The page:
A mere 15 years before Medford and Alba, Italy, became sister cities, Alba had been a bloody battleground.

A mere 15 years before Medford and Alba, Italy, became sister cities, Alba had been a bloody battleground.

In April of 1945, Alba was occupied by Nazi forces and suffered under the brutal regime of Benito Mussolini's fascist government. In the previous months and weeks, partisans of the resistance movement fought valiantly to dislodge the occupiers and oppressors from their once peaceful city.

Many of the freedom fighters who made the ultimate sacrifice to free their families, their city and their country were still in high school. They fought in the narrow streets of the ancient city and in the surrounding hills long before American boots marched triumphantly on the cobblestones of Alba. For 23 days in the autumn of 1944, Alba had bravely proclaimed itself as the independent Republic of Alba.

On April 25, Italy honors these heroes and the Allied forces who defeated the Axis powers. Liberation Day is the official day of celebration throughout Italy.

We don't have many days to celebrate in April. Why not raise a glass of wine on Liberation Day and toast our friends in Alba as they observe this joyous and solemn event in history that we Americans share with them. — Doug Snider, Medford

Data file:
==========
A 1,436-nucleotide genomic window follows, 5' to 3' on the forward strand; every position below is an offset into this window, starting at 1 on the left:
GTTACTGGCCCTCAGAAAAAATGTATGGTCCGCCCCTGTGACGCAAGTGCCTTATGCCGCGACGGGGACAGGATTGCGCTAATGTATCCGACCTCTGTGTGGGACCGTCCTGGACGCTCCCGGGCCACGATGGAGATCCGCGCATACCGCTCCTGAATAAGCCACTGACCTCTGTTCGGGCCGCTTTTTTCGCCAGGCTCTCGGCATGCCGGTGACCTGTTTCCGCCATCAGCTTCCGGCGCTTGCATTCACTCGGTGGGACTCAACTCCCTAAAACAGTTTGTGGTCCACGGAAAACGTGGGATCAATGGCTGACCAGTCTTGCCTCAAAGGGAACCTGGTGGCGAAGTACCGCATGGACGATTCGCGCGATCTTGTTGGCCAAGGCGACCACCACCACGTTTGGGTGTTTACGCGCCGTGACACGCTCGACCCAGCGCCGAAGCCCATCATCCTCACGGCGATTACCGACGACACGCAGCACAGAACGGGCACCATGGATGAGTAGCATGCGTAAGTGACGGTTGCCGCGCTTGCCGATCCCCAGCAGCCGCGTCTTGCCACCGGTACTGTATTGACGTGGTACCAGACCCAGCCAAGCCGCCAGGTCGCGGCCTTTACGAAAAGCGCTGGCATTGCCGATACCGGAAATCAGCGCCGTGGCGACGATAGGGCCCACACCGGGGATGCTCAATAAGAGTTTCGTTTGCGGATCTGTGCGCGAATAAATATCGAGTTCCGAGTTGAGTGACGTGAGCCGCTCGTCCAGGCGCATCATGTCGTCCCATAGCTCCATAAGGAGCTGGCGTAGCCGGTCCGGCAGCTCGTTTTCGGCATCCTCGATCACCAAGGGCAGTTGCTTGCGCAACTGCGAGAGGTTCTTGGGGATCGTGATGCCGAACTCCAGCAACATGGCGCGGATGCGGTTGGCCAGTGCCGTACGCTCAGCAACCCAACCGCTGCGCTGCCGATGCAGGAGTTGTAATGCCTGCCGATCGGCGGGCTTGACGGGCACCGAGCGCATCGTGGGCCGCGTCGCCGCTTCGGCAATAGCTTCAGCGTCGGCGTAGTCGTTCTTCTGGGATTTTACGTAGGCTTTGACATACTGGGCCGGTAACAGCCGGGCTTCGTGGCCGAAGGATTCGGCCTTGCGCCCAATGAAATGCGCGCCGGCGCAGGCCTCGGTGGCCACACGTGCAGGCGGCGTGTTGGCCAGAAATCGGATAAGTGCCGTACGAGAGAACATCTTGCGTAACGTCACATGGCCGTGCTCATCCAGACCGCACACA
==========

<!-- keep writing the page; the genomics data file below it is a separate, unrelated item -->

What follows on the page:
That corporations should have personhood was never debated by the Supreme Court. The position stems from a chief justice who simply stated that all members of the court agree with the opinion. Some assertions are so absurd as to defy the need for debate. This is one such. If corporations are persons, they:

Have the right to seek election to local, state and federal office Have the right to marry another corporation or person Can suffer legal decisions that result in their incarceration or execution Should be subjected to taxation at the same rate as persons

Reflection upon the consequences of corporate personhood underlines the absurdity of the notion.

The Supreme Court's Citizens United decision exaggerated an already absurd notion by allowing corporations to make unlimited campaign contributions under the guise of freedom. Already the primaries have demonstrated the consequences of this decision as unaccountable super PACs have been massively funding advertising campaigns spreading lies about candidates. This pollutes elections and compromises democracy.

The Supreme Court sullied an electoral process already awash in too much money; the problem will get worse unless we, the people, reverse the decision through a constitutional amendment rejecting the personhood of corporations. — Alan Journet, Ashland